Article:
Nelson A. Rockefeller

September 25, 2007

Nelson Aldrich Rockefeller, whose political career began at his birth, and whose inter- est in Latin America was practically predetermined by his family's immense capital in- vestment in that area, has been chosen by President Nixon to make a tour of Latin America for the purpose of making policy recommendations. Nelson Rockefeller is the second son of John David Rockefeller, Jr. and Abby Green Aldrich, daughter of the former senate boss Nelson Aldrich of Rhode Island. Nelson majored in economics at Dartmouth (he wasn't ac- cepted at Princeton) and graduated in 1930 after writing a thesis in defense of the Stan- dard Oil Company. His first marriage was to Mary Todhunter Clark, daughter of a promin- ent Philadelphia family; his second marriage to Margareta "Happy" Fitler Murphy. His first "job" was as a clerk in the foreign department of the Chase National Bank, where his uncle, Winthrop W. Aldrich, was president. Nelson became a director of Rackefeller Center,Inc. (located in midtown Manhattan), the world's largest real estate development, in 1931 and served as its president and then chairman through 1958.
As a young graduate of Dartmouth, Nelson Rockefeller made his first trip to South America in the early 1930's. He initially became involved in the politics of Latin America when, as a director of Creole Petroleum Corporation, he made extended trips to Venezuela in 1937 and 1939 and was attacked by leftist papers as a symbol of American imperialism. R6mulo Betancourt, leader of the then radical Acci6n Democratica party and editor of Ahora, was one of the Rockefellar attackers, but by 1947 he was urging Rockefeller to come to Vene- zuela to start development projects.-4-
When Mexico nationalized U.S. oil companies in 1939, Rockefeller was sent as a personal
negotiator for Standard Oil (New Jersey). His conversations with President Cardenas con-
vinced him of the necessity for good public relations if U.S. companies were to hold on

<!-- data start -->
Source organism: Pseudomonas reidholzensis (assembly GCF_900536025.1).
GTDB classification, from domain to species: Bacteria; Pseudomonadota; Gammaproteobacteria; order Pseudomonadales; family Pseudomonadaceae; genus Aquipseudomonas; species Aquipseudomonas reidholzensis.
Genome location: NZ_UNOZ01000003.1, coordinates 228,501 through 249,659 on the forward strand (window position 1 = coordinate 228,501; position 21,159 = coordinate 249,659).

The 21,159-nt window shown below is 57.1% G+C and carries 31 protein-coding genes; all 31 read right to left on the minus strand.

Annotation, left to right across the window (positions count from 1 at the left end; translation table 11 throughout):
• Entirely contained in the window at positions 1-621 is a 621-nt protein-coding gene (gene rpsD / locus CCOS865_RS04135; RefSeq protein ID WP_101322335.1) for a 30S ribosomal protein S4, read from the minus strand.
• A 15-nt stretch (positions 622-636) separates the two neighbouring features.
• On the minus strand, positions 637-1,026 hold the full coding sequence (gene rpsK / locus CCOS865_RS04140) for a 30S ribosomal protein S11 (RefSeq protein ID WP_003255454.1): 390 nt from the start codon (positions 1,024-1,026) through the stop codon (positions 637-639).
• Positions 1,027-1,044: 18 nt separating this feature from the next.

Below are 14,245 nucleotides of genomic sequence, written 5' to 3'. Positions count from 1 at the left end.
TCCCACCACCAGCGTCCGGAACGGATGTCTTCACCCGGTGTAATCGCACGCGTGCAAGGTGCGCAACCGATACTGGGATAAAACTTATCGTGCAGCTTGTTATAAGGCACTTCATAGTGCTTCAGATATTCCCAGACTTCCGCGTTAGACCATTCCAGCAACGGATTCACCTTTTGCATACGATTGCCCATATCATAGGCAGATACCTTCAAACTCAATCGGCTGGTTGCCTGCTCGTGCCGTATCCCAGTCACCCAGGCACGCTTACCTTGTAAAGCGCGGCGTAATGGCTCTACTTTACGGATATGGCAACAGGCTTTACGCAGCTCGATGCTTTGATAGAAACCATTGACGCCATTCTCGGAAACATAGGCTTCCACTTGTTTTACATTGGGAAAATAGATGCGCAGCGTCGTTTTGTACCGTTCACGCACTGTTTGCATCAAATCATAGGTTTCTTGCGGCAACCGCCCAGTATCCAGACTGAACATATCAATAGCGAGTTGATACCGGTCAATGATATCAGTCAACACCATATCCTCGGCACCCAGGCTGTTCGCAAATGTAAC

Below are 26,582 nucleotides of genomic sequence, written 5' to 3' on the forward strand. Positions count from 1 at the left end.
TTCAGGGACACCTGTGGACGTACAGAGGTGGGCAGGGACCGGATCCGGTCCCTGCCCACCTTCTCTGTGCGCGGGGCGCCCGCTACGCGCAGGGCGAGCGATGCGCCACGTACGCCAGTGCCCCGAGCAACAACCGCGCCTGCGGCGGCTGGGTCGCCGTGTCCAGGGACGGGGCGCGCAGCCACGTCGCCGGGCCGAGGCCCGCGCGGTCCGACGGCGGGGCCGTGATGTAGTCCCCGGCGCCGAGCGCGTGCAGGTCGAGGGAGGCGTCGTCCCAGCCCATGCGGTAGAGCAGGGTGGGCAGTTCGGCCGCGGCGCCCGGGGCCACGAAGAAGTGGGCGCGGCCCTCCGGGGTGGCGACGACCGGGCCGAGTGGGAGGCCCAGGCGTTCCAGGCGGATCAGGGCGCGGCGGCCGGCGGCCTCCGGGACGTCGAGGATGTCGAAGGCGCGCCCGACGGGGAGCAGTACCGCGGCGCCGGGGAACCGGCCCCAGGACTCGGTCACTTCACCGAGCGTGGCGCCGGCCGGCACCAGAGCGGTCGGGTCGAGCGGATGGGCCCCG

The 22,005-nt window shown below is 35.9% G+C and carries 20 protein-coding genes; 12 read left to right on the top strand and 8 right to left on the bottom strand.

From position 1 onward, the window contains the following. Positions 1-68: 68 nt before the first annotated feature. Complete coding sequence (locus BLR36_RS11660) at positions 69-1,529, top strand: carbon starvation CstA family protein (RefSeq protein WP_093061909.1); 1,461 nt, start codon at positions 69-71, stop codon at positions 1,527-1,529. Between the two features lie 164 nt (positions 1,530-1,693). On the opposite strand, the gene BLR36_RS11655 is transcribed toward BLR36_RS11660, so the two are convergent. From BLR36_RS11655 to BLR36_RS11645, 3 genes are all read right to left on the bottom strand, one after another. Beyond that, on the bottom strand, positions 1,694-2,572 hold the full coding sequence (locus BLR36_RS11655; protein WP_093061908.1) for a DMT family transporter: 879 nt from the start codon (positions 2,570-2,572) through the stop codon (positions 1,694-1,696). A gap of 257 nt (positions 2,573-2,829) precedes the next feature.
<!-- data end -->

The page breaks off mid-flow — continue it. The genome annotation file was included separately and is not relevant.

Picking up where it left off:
to their foreign wealth.
Rockefeller's liberal political thinking was further developed by close association in the
late 1930's with a group of his peers including economist Beardsley Ruml (father of income-
tax withholding), architect Wallace K. Harrison, Jersey Standard treasurer Jay Crane, and
William Benton (of Benton & Bowles ad agency, and later a Senator from Connecticut and pub-
lisher of the Encyclopedia Britannica). In 1940, Rockefeller wrote a memorandum to FDR,
expressing the fear that the United States was in danger of losing its political and econ-
omic position in the hemisphere because not enough was being done to secure Latin America
on the Allied side of the war. Ruml carried the conclusions to Harry Hopkins, President
Roosevelt's alter ego. FDR responded by establishing the Office of the Coordinator of
Inter-American Affairs (CIAA), and appropriating a total of $140 million for its five
years of existence. Nelson was named head of the new agency. The job of the agency, as
defined by FDR in a statement, was to coordinate the activities of the Government with
respect to hemispheric defense. In addition, it also aimed to pressure the Latin American
countries into cutting off their trade with Axis powers, which was considerable, and then
to "take advantage of the opportunity afforded by the closing of European markets to draw
the Latin countries closer into our orbit." 1 The other aim of CIAA was to propagandize
on behalf of the United States, not just for purposes of the war, but with an eye towards
future relations.
CIAA set up the first big government information program operating in foreign countries,
spending millions on the dissemination of U.S. movies and magazines, advertising on local
radio stations, and sending famous U.S. personalities to entertain in Latin American
countries. Newsprint, which was in short supply and heavy demand during the war, was